One of the week’s highlights was the pre-planned co-location with a rising star, ETSI ISG ZSM (Industry Specification Group Zero touch network and Service Management). The evening joint workshop was moderated by the two ISG Chairs and their respective lady Vice-Chairs. In the very well-attended workshop, the young ISG ZSM introduced the ZSM current architecture as defined in the ZSM 002 specification, and afterwards both ISG representatives presented the results of an early joint analysis on identifying the relationship in between ZSM and NFV, and the next steps in their collaboration.
The NFV#24 week rewarded us with good progress in exchange for the long working days we have spent together drafting, reviewing and revising contributions, out of reach from the warming sun of the French Riviera.
IPv6 is finally beginning to be adopted, more than two decades after its specification was published in RFC 1883. Why did it take so long? And how will NGP avoid the same problems?
Internet Protocol (IP) is a "connectionless" technology, in which all the information necessary to deliver a packet to its destination must be in the packet header. This includes the destination address and the address to be used for sending a reply, as well as other information regarding the service the packet should experience. The format of this information has to be the same throughout the system, so that it can be understood by any switching equipment the packet might pass through. IPv4 and IPv6 use different formats, so if support for IPv6 is to be added to an IPv4 network, all equipment in the network must be updated so it can process IPv6 headers. Only when that has been done can IPv6 be used.
When IP was first specified, packet headers were processed at each switching point by software running in a general-purpose computer. Since then, transmission speeds have increased by more than processing speeds, so more of the processing of headers has to be done in hardware. Technologies such as Software Defined Networking (SDN) recognize that most packets are part of a "flow" such as an audio or video stream or an exchange of information between a browser and a web site; decisions about how each flow should be forwarded are made by software and loaded into a "routing table" at each of the switching points. The hardware in the switch reads the packet header and searches the routing table to find the entry that matches it.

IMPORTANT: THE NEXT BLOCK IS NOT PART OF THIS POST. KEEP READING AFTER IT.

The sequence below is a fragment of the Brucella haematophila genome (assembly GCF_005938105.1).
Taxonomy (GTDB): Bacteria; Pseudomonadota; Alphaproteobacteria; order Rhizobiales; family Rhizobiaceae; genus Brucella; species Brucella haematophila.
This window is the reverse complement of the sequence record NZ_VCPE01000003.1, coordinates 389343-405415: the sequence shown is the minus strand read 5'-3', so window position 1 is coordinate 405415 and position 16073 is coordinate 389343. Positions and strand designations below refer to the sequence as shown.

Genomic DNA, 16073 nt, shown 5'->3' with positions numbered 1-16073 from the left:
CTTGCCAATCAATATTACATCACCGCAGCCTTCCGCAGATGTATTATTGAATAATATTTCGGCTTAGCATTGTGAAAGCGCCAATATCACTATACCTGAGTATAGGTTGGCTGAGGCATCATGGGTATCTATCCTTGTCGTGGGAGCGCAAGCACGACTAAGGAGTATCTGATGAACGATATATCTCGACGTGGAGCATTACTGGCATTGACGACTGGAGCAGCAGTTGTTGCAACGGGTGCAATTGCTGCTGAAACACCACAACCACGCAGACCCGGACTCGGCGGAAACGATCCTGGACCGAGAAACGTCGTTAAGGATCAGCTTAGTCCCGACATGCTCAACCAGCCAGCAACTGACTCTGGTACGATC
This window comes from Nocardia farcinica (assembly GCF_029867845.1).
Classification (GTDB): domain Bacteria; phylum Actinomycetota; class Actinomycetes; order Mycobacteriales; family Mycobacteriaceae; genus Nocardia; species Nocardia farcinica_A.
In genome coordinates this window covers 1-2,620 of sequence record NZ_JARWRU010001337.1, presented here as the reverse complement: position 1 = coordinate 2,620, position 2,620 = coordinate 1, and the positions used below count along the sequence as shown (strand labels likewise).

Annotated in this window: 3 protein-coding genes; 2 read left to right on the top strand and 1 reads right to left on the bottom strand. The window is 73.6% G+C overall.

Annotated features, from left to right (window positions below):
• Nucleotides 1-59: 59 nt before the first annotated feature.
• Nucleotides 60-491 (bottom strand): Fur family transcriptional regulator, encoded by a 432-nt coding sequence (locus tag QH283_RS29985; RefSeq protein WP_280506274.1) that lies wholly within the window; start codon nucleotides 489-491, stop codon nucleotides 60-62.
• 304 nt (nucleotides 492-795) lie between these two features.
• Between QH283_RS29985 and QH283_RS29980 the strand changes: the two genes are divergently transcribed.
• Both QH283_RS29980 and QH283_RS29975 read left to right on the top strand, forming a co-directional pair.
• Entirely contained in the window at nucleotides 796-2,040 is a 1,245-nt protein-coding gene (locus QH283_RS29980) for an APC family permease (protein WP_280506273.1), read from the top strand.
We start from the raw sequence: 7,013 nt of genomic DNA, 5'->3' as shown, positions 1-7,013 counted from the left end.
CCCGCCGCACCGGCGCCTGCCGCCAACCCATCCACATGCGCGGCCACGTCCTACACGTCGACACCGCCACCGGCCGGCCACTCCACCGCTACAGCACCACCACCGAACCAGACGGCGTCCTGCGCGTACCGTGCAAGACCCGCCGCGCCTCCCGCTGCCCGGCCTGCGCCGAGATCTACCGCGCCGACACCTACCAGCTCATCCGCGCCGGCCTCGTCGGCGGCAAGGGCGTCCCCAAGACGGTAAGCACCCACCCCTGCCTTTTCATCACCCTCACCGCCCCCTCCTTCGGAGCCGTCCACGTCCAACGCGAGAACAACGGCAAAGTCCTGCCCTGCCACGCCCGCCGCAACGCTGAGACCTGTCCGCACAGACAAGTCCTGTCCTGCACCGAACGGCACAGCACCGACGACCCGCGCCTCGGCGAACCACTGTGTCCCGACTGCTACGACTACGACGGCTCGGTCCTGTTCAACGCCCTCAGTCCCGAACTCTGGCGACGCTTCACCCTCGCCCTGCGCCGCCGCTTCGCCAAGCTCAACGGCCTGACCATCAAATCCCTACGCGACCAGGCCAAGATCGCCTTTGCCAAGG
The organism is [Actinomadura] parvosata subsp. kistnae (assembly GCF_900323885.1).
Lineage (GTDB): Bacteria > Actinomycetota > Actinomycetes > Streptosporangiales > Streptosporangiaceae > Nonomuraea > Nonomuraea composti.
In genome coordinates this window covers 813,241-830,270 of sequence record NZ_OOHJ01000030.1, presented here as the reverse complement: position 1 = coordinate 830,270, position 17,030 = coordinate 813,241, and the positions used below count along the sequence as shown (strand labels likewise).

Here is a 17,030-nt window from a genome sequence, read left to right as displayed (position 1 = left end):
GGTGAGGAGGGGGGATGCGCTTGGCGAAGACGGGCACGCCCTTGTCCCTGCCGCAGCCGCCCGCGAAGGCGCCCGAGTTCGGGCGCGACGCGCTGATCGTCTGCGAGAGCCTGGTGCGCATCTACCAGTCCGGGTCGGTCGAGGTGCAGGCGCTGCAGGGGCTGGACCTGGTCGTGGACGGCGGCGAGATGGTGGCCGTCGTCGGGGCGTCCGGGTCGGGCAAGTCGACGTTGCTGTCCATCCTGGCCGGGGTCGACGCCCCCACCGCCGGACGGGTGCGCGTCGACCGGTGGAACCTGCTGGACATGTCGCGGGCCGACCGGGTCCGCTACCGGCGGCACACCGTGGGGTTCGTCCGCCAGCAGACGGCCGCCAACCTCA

Thus, adding support for IPv6 addresses doesn't just need a software upgrade, it needs new hardware that is able to read IPv6 headers in addition to the existing IPv4 hardware.
GS NGP 013 specifies a system (with the working title Flexilink) in which the packet header carries a "label", which is an index into the routing table, and all other information is carried in control plane messages and is thus sent once for each flow instead of in every packet: the ultimate in header compression. Routing table entries in each switch only need to show the action to be performed by that switch, typically the output port number and the label for the next hop. Supporting a new form of addressing (such as content-centric, or using a domain name directly as an address) only needs a software update to the control elements, and no change to the hardware. The packet format can be different for different kinds of link, for instance having a larger field for the label on links that can carry more flows, but this only affects equipment designed for that kind of link, which will in any case have hardware that is specific to that link type.
Any part of an IP network can be replaced by Flexilink without affecting the rest of the network. Depending on requirements, IP packets (either version) can be carried with their headers included, in the same way as over MPLS, or the headers can be stripped on entry and added back on exit. In the latter case the routing table has to hold the necessary information to construct the IP header, but if the IP network would be doing address translation a similar amount of information would need to be held in any case.